Step 1: Supplies!
A t-shirt or other cloth material
A bleach pen
A magazine/cardboard/plastic bag
A water source
Step 2: Insert Protective Lining
Step 3: Draw!
Draw! I just freestyled a griffin head, but you can use chalk to lay down a pattern first for more control. Anything you draw on the shirt will leech a little bit and your lines will be about twice as thick as what you draw.
Watch your fabric. It begins to whiten almost right away. I let this one sit for about ten minutes before moving on to the next step.
If you plan on drawing a big pattern plan to do it in batches. Draw, move onto the next step, and come back to draw some more later. Otherwise parts of your lines will not have the same lightness. You can always come back and do more, but you can't undo anything once it is done.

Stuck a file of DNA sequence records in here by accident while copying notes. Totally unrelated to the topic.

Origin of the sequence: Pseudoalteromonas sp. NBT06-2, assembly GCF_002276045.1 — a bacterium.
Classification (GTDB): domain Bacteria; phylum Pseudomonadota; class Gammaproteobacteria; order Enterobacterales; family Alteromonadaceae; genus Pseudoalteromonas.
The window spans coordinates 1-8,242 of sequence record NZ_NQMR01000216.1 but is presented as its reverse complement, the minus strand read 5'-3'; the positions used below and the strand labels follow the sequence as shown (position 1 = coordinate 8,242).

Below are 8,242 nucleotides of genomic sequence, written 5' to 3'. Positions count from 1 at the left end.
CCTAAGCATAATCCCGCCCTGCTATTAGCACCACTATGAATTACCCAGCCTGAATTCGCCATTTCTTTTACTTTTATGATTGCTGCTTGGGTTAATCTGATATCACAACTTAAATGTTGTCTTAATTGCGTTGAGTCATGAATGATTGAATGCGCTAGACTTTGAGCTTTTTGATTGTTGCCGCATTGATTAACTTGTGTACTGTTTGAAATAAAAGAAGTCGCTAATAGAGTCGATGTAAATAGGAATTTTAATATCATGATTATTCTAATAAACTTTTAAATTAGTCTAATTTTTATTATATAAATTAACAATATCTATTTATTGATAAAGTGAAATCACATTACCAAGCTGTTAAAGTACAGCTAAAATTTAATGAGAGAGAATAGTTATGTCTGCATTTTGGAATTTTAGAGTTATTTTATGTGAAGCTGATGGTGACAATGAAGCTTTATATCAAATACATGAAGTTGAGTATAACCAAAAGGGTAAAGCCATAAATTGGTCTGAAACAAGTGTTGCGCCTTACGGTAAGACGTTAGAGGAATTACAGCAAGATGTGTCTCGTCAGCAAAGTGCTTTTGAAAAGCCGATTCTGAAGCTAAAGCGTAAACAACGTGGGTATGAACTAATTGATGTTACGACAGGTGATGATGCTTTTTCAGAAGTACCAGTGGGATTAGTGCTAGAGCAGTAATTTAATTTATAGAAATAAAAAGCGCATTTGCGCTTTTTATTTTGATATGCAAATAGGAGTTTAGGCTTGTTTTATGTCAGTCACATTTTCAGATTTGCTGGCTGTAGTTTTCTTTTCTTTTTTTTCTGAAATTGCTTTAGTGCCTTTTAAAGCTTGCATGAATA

Step 4: Wash
Wring out the shirt and rinse again to make sure all the bleach is gone.
Step 5: Let Dry
Since I didn't leave my bleach on for a super long time my lines are a light brown. If I want to make them lighter I can retrace the linework and bleach again. I can also keep adding onto the image again whenever I want or have friends draw on it.
Adding embroidery, buttons, and appliques could be really fun accents to add after the shirt is done drying. Using this technique, which I think looks like reversed batik, you could make some really awesome fabrics to sew with, or curtains, etc.